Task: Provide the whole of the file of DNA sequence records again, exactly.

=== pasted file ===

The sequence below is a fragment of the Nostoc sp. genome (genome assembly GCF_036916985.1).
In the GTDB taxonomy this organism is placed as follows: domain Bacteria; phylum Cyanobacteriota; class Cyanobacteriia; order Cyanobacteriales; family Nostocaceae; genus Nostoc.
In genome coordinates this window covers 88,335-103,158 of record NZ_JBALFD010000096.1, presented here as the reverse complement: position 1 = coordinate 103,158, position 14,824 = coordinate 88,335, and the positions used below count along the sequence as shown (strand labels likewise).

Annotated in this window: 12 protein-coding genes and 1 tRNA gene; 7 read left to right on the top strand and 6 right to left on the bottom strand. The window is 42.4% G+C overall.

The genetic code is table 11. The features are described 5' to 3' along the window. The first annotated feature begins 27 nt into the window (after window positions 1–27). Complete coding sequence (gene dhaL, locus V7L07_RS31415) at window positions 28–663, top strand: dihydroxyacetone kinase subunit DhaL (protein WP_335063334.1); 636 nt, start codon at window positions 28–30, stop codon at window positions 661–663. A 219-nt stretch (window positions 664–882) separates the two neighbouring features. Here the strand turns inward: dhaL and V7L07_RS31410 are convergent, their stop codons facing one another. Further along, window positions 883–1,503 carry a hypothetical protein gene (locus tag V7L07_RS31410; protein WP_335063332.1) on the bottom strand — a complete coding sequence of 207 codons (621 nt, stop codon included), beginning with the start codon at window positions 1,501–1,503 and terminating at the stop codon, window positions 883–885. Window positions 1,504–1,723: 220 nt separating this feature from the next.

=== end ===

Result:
The sequence below is a fragment of the Nostoc sp. genome (genome assembly GCF_036916985.1).
In the GTDB taxonomy this organism is placed as follows: domain Bacteria; phylum Cyanobacteriota; class Cyanobacteriia; order Cyanobacteriales; family Nostocaceae; genus Nostoc.
In genome coordinates this window covers 88,335-103,158 of record NZ_JBALFD010000096.1, presented here as the reverse complement: position 1 = coordinate 103,158, position 14,824 = coordinate 88,335, and the positions used below count along the sequence as shown (strand labels likewise).

Annotated in this window: 12 protein-coding genes and 1 tRNA gene; 7 read left to right on the top strand and 6 right to left on the bottom strand. The window is 42.4% G+C overall.

The genetic code is table 11. The features are described 5' to 3' along the window. The first annotated feature begins 27 nt into the window (after window positions 1–27). Complete coding sequence (gene dhaL, locus V7L07_RS31415) at window positions 28–663, top strand: dihydroxyacetone kinase subunit DhaL (protein WP_335063334.1); 636 nt, start codon at window positions 28–30, stop codon at window positions 661–663. A 219-nt stretch (window positions 664–882) separates the two neighbouring features. Here the strand turns inward: dhaL and V7L07_RS31410 are convergent, their stop codons facing one another. Further along, window positions 883–1,503 carry a hypothetical protein gene (locus tag V7L07_RS31410; protein WP_335063332.1) on the bottom strand — a complete coding sequence of 207 codons (621 nt, stop codon included), beginning with the start codon at window positions 1,501–1,503 and terminating at the stop codon, window positions 883–885. Window positions 1,504–1,723: 220 nt separating this feature from the next.